The new flexible rules of the future

Boys will be boys, the saying goes.  Sugar and spice and everything nice…

Perhaps not, say experts.

With male-dominated fields like construction now stagnant, however, experts argue that the situation may be reversed: American schools don’t do enough to encourage boys to explore careers in traditionally female-dominated fields, such as health care and education.

* * * *

“My perception over the last 40 years is we’ve provided a lot of support and encouragement for girls to try and take on new things,” [Thomas Mortenson, a senior scholar who studies male economic and academic achievement at the Pell Institute for the Study of Opportunity in Higher Education,] said, “but I’ve also seen no special effort to encourage boys to take on different subjects.”

“I’ve tried to say to boys, ‘If you want a good job, think about becoming a nurse’ … but nobody ever introduces boys to entering these traditionally female occupations, and someone needs to do that,” Mr. Mortenson said.

I’m concerned that what’s driving this isn’t any real lack of opportunity for boys, but rather just the empirical lack of male nurses.  In other words, I suspect that “experts” think the lack of male teachers and nurses is because (and only because) boys are discouraged somehow from taking these jobs.  ( They probably are discouraged from teaching by the widespread view of every man as a potential child molester, but that’s another topic.)

But what if they aren’t discouraged, have the opportunity, and simply don’t want to do those jobs?

My suspicion is that experts would find such an explanation unsatisfying.  They would likely argue that some sexist, pervasive social pressure causes them not to want the jobs.  And that should be fixed, no?  The fundamental assumption seems to be that boys and girls are fundamentally the same, and that only our differential treatment of them is responsible for a host of disparities: discipline differentials in  school, a lack of male nurses, etc.

In the first place, I question whether this is true.  But so long as no one is being prevented from doing what they want, I don’t see the problem even if it is true.   Look to hiring practices first, if you think there’s a problem.  It’s like a restaurant filled with only white people: as long as no one is being denied service or being treated differently because of race, who cares if Mexican Americans aren’t into the daily fare?

The following, in particular, bothered me:

Educators and parents alike often overemphasize the importance of gender-based differences, rather than looking at variation among individual children, particularly when it comes to gender stereotypes such as boys being aggressive or slower readers, according to Lise S. Elliot, an associate professor in neuroscience at the Rosalind Franklin University of Medicine and Science in North Chicago, Ill., and author of the 2009 book, Pink Brain, Blue Brain: How Small Differences Grow Into Troublesome Gaps, and What We Can Do About It.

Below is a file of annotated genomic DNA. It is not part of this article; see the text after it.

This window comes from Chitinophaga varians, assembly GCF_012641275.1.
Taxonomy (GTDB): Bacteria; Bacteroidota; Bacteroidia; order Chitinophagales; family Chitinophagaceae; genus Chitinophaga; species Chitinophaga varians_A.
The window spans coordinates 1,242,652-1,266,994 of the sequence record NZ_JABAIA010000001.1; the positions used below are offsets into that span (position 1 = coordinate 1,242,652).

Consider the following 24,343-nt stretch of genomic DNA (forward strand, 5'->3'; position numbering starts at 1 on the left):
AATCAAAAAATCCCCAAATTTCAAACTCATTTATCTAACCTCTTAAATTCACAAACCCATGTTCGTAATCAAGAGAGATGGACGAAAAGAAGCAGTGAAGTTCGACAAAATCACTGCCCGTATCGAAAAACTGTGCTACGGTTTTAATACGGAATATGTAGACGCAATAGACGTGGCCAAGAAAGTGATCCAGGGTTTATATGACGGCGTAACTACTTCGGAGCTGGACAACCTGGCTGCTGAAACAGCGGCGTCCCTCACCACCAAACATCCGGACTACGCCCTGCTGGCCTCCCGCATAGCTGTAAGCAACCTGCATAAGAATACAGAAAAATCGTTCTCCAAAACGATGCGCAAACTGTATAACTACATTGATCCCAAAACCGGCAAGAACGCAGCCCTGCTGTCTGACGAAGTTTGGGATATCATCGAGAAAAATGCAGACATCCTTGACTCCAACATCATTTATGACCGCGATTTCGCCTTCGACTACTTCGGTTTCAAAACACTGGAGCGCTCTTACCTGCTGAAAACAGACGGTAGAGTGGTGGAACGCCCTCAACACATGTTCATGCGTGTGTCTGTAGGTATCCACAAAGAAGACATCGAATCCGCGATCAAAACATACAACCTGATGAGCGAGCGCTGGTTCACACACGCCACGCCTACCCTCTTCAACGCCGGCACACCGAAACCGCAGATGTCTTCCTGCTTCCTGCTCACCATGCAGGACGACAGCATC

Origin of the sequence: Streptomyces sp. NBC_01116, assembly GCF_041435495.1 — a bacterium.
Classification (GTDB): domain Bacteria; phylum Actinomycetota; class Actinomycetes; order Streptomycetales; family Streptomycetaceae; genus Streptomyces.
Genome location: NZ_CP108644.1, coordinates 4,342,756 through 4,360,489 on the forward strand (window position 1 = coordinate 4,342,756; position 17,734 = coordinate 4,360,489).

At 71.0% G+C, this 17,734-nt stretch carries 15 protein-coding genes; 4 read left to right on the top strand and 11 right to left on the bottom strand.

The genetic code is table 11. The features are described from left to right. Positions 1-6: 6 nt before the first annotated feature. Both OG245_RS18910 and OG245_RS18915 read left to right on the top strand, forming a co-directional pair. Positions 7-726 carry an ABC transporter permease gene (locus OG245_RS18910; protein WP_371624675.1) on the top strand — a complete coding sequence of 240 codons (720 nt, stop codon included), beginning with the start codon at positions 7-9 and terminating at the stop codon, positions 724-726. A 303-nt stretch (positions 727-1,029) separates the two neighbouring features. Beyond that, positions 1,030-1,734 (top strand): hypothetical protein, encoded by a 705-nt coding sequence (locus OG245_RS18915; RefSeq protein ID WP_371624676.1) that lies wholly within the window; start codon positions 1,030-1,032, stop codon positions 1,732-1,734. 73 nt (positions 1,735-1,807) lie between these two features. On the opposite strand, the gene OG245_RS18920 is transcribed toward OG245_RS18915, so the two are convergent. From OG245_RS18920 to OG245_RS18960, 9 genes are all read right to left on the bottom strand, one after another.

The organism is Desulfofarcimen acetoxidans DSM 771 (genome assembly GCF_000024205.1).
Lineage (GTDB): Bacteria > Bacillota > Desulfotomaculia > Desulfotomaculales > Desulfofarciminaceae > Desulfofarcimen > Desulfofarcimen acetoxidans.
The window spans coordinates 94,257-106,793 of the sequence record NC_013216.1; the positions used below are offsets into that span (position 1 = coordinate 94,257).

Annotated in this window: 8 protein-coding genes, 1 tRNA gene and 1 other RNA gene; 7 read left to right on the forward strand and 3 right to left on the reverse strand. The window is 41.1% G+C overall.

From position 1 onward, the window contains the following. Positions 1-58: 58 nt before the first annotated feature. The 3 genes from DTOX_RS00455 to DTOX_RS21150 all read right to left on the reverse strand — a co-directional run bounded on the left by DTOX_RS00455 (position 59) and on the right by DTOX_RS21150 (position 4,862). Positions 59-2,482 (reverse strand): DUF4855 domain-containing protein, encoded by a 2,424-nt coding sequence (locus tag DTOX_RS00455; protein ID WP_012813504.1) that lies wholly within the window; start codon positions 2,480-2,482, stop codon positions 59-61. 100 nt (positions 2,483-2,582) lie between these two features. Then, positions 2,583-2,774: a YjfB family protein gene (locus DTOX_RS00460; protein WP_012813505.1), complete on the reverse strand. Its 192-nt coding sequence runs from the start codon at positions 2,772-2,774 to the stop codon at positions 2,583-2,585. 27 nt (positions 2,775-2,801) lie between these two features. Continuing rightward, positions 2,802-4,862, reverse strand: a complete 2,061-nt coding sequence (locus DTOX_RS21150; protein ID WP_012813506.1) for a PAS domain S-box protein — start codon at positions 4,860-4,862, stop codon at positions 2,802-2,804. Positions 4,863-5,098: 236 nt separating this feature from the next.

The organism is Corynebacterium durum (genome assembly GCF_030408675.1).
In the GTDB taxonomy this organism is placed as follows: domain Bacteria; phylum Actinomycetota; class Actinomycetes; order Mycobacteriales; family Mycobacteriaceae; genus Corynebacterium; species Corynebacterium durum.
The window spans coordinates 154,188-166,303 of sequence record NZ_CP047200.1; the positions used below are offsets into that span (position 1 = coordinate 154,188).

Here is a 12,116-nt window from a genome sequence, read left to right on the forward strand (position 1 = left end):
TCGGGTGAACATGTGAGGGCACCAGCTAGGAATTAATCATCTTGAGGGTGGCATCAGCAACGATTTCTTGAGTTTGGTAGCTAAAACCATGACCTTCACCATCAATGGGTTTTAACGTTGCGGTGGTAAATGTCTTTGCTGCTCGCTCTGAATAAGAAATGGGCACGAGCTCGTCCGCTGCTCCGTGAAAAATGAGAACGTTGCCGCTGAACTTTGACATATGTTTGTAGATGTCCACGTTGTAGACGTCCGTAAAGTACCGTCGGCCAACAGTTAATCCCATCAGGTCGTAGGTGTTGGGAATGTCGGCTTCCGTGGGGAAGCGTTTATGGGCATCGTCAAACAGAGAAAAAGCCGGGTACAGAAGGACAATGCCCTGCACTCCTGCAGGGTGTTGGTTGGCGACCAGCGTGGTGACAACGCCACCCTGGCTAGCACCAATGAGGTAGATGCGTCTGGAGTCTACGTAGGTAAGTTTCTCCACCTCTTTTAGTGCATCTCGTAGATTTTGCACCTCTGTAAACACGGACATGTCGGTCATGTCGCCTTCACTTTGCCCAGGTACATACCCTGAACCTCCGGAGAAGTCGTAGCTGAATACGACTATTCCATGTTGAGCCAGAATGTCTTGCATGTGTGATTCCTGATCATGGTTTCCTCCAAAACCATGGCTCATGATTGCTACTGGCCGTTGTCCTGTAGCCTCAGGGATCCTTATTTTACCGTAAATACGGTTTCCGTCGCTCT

“When you see a sex difference in the brain, you assume it’s biological and hard-wired,” Ms. Elliot said at a May research panel in Chicago on sex differences in cognition. “It’s not.”

Rather, Ms. Elliot argued, neurological brain differences are tiny at birth. In their infant and toddler years, boys are as likely to differ from other boys as from girls in, for example, language skills or physical assertiveness.

Think about what she said for a moment: “brain differences are tiny at birth.”  Well… yeah.  All the differences are smaller at birth.  That’s because birth is a whole hell of a lot closer to conception, where the difference between a boy and a girl can be expressed in terms of a few million (admittedly complex) molecules.  Strength differences are smaller at birth, too. No one argues that men aren’t different (not better!) than women in terms of strength.

It takes time for differences to express themselves, and the differences increase as differentiated hormonal systems (which themselves take time to develop) start to kick in, releasing hormones that (gasp!) alter brain chemistry.  Eliot is a neuroscientist.  She is not a moron and she knows this.  Yet the implication of the article is stark: the brains are the same — just look at the babies — and it’s our screwed up social practices that are the problem.

There are four possibilities: (1) Sarah Sparks (the author of the article) just isn’t intellectually equipped to report on what a neuroscientist says and misunderstood; (2) Sarah Sparks is being dishonest about what Eliot said and leaving out key context to push an agenda in her article; (3) Michael Lopez is a moron and learned his science wrong; or (4) Eliot is dishonest and is using her position as a scientist to mispresent facts in order to further political ends.

Number (3) is an attractive option, mostly because it’s so plausible.  But given that the title of Eliot’s book is “How Small Differences Grow Into Troublesome Gaps”, I’m inclined to think that number (4) is just as likely.  As a result, I’ll voice my suspicions, yet suspend final judgment.   And to be fair, the article did say this:

According to Ms. Elliot’s research, parent and teacher communication and relationships with students can make a bigger difference in students’ language and social development for academic achievement than biological sex differences.

So Eliot’s argument is actually something like, “Well, differences in nurture or more important, so that’s where we should focus our efforts.”  But still, that’s not the same as saying that the natural differences are trivial or unimportant, which is the clear implication of the rest of her statements.

The bottom line is that  I’m not willing to assume that every difference is, per se, a problem.  School discipline might be a problem, but is it a problem of sexism?